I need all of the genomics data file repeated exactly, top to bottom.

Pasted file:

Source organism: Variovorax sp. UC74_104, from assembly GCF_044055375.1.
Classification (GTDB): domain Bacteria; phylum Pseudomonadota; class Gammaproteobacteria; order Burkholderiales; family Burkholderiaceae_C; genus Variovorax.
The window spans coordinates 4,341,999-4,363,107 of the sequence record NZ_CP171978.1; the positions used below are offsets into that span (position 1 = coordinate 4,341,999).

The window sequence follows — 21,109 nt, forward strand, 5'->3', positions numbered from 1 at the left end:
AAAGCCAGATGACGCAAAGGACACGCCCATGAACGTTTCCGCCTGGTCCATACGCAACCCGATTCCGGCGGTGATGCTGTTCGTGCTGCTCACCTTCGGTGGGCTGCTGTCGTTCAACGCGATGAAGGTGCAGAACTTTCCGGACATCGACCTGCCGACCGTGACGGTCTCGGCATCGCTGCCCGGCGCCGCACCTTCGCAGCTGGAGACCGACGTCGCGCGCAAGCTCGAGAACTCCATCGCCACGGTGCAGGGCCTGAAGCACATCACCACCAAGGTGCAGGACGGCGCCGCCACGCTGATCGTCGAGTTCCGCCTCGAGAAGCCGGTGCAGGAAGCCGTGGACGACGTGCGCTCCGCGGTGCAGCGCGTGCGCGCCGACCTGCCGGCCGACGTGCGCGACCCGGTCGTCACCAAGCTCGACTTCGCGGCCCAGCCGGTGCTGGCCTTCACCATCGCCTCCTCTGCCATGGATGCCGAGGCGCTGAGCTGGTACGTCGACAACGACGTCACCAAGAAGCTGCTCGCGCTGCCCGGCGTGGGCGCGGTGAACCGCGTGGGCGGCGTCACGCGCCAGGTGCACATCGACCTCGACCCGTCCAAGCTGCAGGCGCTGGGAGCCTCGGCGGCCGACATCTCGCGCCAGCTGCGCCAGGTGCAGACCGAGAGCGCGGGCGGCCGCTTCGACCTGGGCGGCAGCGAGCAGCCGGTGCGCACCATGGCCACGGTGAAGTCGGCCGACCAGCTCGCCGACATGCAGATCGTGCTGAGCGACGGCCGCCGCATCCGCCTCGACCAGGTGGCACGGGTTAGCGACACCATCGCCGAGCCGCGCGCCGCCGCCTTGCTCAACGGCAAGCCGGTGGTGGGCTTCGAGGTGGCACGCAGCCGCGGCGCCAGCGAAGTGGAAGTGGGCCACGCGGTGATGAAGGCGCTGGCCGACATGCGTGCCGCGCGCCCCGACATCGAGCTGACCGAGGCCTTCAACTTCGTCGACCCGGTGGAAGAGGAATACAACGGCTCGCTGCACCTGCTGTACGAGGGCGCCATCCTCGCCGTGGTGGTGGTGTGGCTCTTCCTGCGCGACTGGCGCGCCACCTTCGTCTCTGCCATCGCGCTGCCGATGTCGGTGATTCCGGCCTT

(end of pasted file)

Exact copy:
Source organism: Variovorax sp. UC74_104, from assembly GCF_044055375.1.
Classification (GTDB): domain Bacteria; phylum Pseudomonadota; class Gammaproteobacteria; order Burkholderiales; family Burkholderiaceae_C; genus Variovorax.
The window spans coordinates 4,341,999-4,363,107 of the sequence record NZ_CP171978.1; the positions used below are offsets into that span (position 1 = coordinate 4,341,999).

The window sequence follows — 21,109 nt, forward strand, 5'->3', positions numbered from 1 at the left end:
AAAGCCAGATGACGCAAAGGACACGCCCATGAACGTTTCCGCCTGGTCCATACGCAACCCGATTCCGGCGGTGATGCTGTTCGTGCTGCTCACCTTCGGTGGGCTGCTGTCGTTCAACGCGATGAAGGTGCAGAACTTTCCGGACATCGACCTGCCGACCGTGACGGTCTCGGCATCGCTGCCCGGCGCCGCACCTTCGCAGCTGGAGACCGACGTCGCGCGCAAGCTCGAGAACTCCATCGCCACGGTGCAGGGCCTGAAGCACATCACCACCAAGGTGCAGGACGGCGCCGCCACGCTGATCGTCGAGTTCCGCCTCGAGAAGCCGGTGCAGGAAGCCGTGGACGACGTGCGCTCCGCGGTGCAGCGCGTGCGCGCCGACCTGCCGGCCGACGTGCGCGACCCGGTCGTCACCAAGCTCGACTTCGCGGCCCAGCCGGTGCTGGCCTTCACCATCGCCTCCTCTGCCATGGATGCCGAGGCGCTGAGCTGGTACGTCGACAACGACGTCACCAAGAAGCTGCTCGCGCTGCCCGGCGTGGGCGCGGTGAACCGCGTGGGCGGCGTCACGCGCCAGGTGCACATCGACCTCGACCCGTCCAAGCTGCAGGCGCTGGGAGCCTCGGCGGCCGACATCTCGCGCCAGCTGCGCCAGGTGCAGACCGAGAGCGCGGGCGGCCGCTTCGACCTGGGCGGCAGCGAGCAGCCGGTGCGCACCATGGCCACGGTGAAGTCGGCCGACCAGCTCGCCGACATGCAGATCGTGCTGAGCGACGGCCGCCGCATCCGCCTCGACCAGGTGGCACGGGTTAGCGACACCATCGCCGAGCCGCGCGCCGCCGCCTTGCTCAACGGCAAGCCGGTGGTGGGCTTCGAGGTGGCACGCAGCCGCGGCGCCAGCGAAGTGGAAGTGGGCCACGCGGTGATGAAGGCGCTGGCCGACATGCGTGCCGCGCGCCCCGACATCGAGCTGACCGAGGCCTTCAACTTCGTCGACCCGGTGGAAGAGGAATACAACGGCTCGCTGCACCTGCTGTACGAGGGCGCCATCCTCGCCGTGGTGGTGGTGTGGCTCTTCCTGCGCGACTGGCGCGCCACCTTCGTCTCTGCCATCGCGCTGCCGATGTCGGTGATTCCGGCCTT